Local/state briefs

Free tax preparation sites now open across Minnesota

With income tax season recently opening, the Minnesota Department of Revenue announced the opening of more than 220 sites offering free tax assistance for those filing income tax and property tax refund returns. Most sites are open now through April 17.

The Volunteer Income Tax Assistance (VITA) and AARP Tax-Aide programs are two free tax preparation options where volunteers help taxpayers prepare their federal and state income and property tax returns.

All volunteers from both programs are certified by the Internal Revenue Service to prepare basic tax returns in communities throughout Minnesota.

In general, you can get help at a Volunteer Income Tax Assistance (VITA) site if any of the following are true:

You are age 60 or older

You are a person with a disability

You speak limited or no English

Your annual income is less than $54,000

The AARP Tax-Aide program offers free tax preparation for all taxpayers, particularly those who are age 50 or older. AARP Tax-Aide sites do not have income restrictions.

“These free tax preparations sites are available across the state and feature hundreds of certified volunteers who offer their time to ensure taxpayers are able to file accurately and on time,” said Revenue Commissioner Cynthia Bauerly. “We encourage qualifying taxpayers to take advantage of these sites before the April 17 tax filing deadline.”

You can search for a site near you on the department’s website using an advanced search feature and an interactive map. The feature has search options by zip code or county, as well as sites with interpreters and volunteers certified to complete military returns. The interactive map has search options by city, county, or ZIP code.

Be sure to print off the list of items to bring with you when visiting a site.

You can also call 651-297-3724 or 1-800-657-3989 (toll-free) to search for a site by phone.

Learn more about free tax preparation sites available in Minnesota by viewing this short video.

Follow the department on Facebook and Twitter or sign up for their email subscription list to get their latest news and updates.

United Way of Southwest Minnesota Community Impact grants open

United Way fights for the health, education and financial stability of every person in every community. In southwest Minnesota, the focus is on health, education, financial stability, hunger and safety & well-being. The 2018 Community Impact Grants are now open and must address at least one of United Way of Southwest Minnesota’s (UWSWMN) priorities. Programs must be delivered in Lincoln, Lyon, Murray, Yellow Medicine and/or portions of Cottonwood, Lac qui Parle, Nobles and Redwood counties. To see the detailed list of communities and zip codes covered by UWSWMN, determine eligibility and access the online grant platform; please visit www.unitedwayswmn.org (Our Impact tab — Community Impact Grants section).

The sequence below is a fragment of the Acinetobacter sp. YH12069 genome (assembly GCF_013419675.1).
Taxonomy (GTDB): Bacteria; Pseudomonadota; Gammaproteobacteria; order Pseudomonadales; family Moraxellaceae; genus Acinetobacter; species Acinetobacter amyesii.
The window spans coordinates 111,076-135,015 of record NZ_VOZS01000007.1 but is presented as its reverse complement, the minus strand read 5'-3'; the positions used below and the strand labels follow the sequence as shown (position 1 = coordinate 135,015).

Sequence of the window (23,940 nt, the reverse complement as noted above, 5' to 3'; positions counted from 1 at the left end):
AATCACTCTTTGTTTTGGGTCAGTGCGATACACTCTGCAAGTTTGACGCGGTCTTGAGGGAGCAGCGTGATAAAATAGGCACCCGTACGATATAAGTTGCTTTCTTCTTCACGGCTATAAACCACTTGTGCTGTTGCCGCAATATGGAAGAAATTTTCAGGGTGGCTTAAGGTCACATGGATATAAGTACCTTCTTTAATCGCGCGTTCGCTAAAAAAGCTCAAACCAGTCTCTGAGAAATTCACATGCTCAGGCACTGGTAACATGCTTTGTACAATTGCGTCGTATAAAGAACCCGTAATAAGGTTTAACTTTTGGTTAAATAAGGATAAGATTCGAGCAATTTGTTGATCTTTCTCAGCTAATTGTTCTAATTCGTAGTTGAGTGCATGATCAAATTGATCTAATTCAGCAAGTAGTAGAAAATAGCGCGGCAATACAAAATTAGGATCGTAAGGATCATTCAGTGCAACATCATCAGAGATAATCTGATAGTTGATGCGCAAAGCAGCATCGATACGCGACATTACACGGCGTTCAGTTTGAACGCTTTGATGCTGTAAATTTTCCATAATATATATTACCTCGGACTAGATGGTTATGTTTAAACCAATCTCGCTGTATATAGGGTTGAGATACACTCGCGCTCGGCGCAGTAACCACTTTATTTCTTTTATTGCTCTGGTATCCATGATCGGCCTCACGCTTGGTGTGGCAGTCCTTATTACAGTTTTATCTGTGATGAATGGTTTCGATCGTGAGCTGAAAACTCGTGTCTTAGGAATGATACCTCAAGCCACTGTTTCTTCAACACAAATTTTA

The grant application deadline is 5 p.m. Monday, April 2. All applications must be submitted online and extensions will not be granted. Applications that do not align, are late and/or incomplete will not be considered for UWSWMN funding. All grant applications will be reviewed by a team of trained community volunteers who will make recommendations on funding to the UWSWMN board of directors. Grant funding comes from donations given to UWSWMN during its recent fundraising campaign.

United Way of Southwest Minnesota will hold grant workshops and demo the new online grant platform (no paper submissions will be accepted) on Thursday, Feb. 15, and Tuesday, March 6. RSVPs are required for planning purposes by emailing unitedway@unitedwayswmn.org or by calling 507-929-2273. Workshops are free and will be held at the Marshall-Lyon County Library from 9-10:30 a.m. Sessions are not mandatory, but are intended to be helpful for applicants.

Charges upgraded in boy’s death on Chisago Lake

CHISAGO CITY (AP) — A man accused of operating his snowmobile while drunk and striking an 8-year-old boy on a Chisago County lake is facing new charges because the child has died.

Forty-five-year-old Eric Coleman is now facing criminal vehicular homicide, criminal vehicular operation and drunken driving. Alan Geisenkoetter Jr., of Wyoming, died Wednesday night at the hospital. The second-grader was critically injured a week ago when he was struck and dragged by a snowmobile on Chisago Lake where he was going ice fishing with his family.

Coleman also faced drunken driving charges in Anoka County filed in November.